But can they be elevated, aesthetically and practically? I've tried before, and came up with a quick wall-mounted solution. Recently, I came into a trove of crates while demo-ing out an old building at work. I wanted to come up with a piece of free-standing milk crate furniture that didn't look cheap.
The Milk Crate Credenza is light, strong, and handsome enough, reveling in rugged simplicity. A beautiful wood top contrasts with the cold, clean plastic while tying the crates together structurally. Made with little more than a drill and zip-ties, it took about two hours to put together.
Milk crates are not free for the taking from behind stores. Those stores, or the dairy companies, pay for the crates, and when they go missing, it hits the bottom line. Be respectful. Ask. Shop owners may part with a few lightly damaged ones. New crates are available all over the internet, at dozens of sites. Thrift stores, record shops, and dumpsters are other solid sources. If it is not directly behind an establishment that sells or uses milk, then it is probably abandoned to the world and available to take. Check out Milkcrate Digest for more info on legally acquiring crates.
And, if you folks enjoy the piece, please throw a vote my way in the Furniture Contest! Furniture is all I post here at 'structables, and I'd love a little love to keep 'em coming!
You will need these materials:
3-5 milk crates
1 piece of 1" x 12" material, about 4' long, or plywood, etc.
Wood finish of your choice
You will need these tools:
Angle grinder, Dremel, or hacksaw
Circular saw or table saw
Wire nippers or scissors
Step 1: Toppin'
Start with a 1" x 12", a piece of plywood, or several smaller planks that can be knit together. Use a circular saw or table saw to cut it to 11" wide, which is the height of a crate. Cut a few small strips (approx. 3/4" x 3/4" x 10"), and screw and glue them to the bottom of the top piece of wood, spaced to land in the center of each crate (approx. 13" on center). Cut it to length. If using less than four crates, adjust accordingly.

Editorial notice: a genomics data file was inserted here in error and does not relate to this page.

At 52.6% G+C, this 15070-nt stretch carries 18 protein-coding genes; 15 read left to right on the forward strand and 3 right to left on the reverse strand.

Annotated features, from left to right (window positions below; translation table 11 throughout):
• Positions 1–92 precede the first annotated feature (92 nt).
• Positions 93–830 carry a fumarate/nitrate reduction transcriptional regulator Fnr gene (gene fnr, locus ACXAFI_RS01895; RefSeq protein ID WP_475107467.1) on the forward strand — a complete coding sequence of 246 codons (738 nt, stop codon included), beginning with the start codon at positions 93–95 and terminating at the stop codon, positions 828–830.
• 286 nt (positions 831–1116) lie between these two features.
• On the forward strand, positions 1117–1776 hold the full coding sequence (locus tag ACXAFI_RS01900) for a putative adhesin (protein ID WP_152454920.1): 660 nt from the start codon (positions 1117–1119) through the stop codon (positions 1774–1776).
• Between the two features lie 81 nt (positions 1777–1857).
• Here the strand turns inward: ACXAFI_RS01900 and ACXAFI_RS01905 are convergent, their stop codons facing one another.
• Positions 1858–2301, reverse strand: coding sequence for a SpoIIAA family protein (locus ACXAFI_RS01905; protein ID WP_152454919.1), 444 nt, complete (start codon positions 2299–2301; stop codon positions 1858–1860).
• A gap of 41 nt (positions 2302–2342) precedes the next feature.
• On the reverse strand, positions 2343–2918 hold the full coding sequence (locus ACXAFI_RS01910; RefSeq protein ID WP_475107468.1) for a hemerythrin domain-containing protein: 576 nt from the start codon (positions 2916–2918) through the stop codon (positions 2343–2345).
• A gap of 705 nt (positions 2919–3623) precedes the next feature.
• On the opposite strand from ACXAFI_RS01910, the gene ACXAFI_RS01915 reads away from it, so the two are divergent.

Drill three 1/4" horizontal holes through each strip, about 2" in from each end and in the center. These will serve as mounting holes for threading through the zip-ties. The main purpose of these strips is to provide a blind fastening system for the zip-ties -- a way to attached to the top to the crates without the zip-ties having to puncture the top. The top could be "sewn" directly to the crates by drilling holes through it, but then the zip-ties show. Visually, the spacer strips also create a reveal between the crates and the top, a nice shadow line that articulates each piece.
The strips could also be used to attach several narrower boards together, to create a top out of smaller scraps.
Sand and apply a finish of your choice. I used a blend of boiled linseed oil, polyurethane, and thinner, followed with paste wax.
Step 2: Cratin'
The legs of the credenza are also made out of crates. I found that an angle grinder with a metal-cutting blade sliced through the plastic like butter, but a Dremel or a hacksaw would work equally well. I aimed for an eventual height of about 18", so the credenza could act as a bench when removing or putting on my shoes. Cut your legs as high or low as you like; mine were about 5".
Cut a crate as shown, severing a side and about 4" of the bottom. Since the crates in the credenza are turned sideways, and they are not perfect cubes, the legs will then have to contract about two inches to match the width of the eventual piece. Slice down the middle, cut away the gridding, then slide together, "sewing" in place with zip-ties. Trim the zip-tie excess with wire nippers.
Step 3: Final Assembly
Secure the feet in the same way, so that they are centered on the joint between the first and second crate and the third and fourth crate. The end crates will cantilever out.
Attach the top by fishing zip-ties through the gridding and the horizontal holes in the strips on the bottom of the top piece.
Put in your house and enjoy.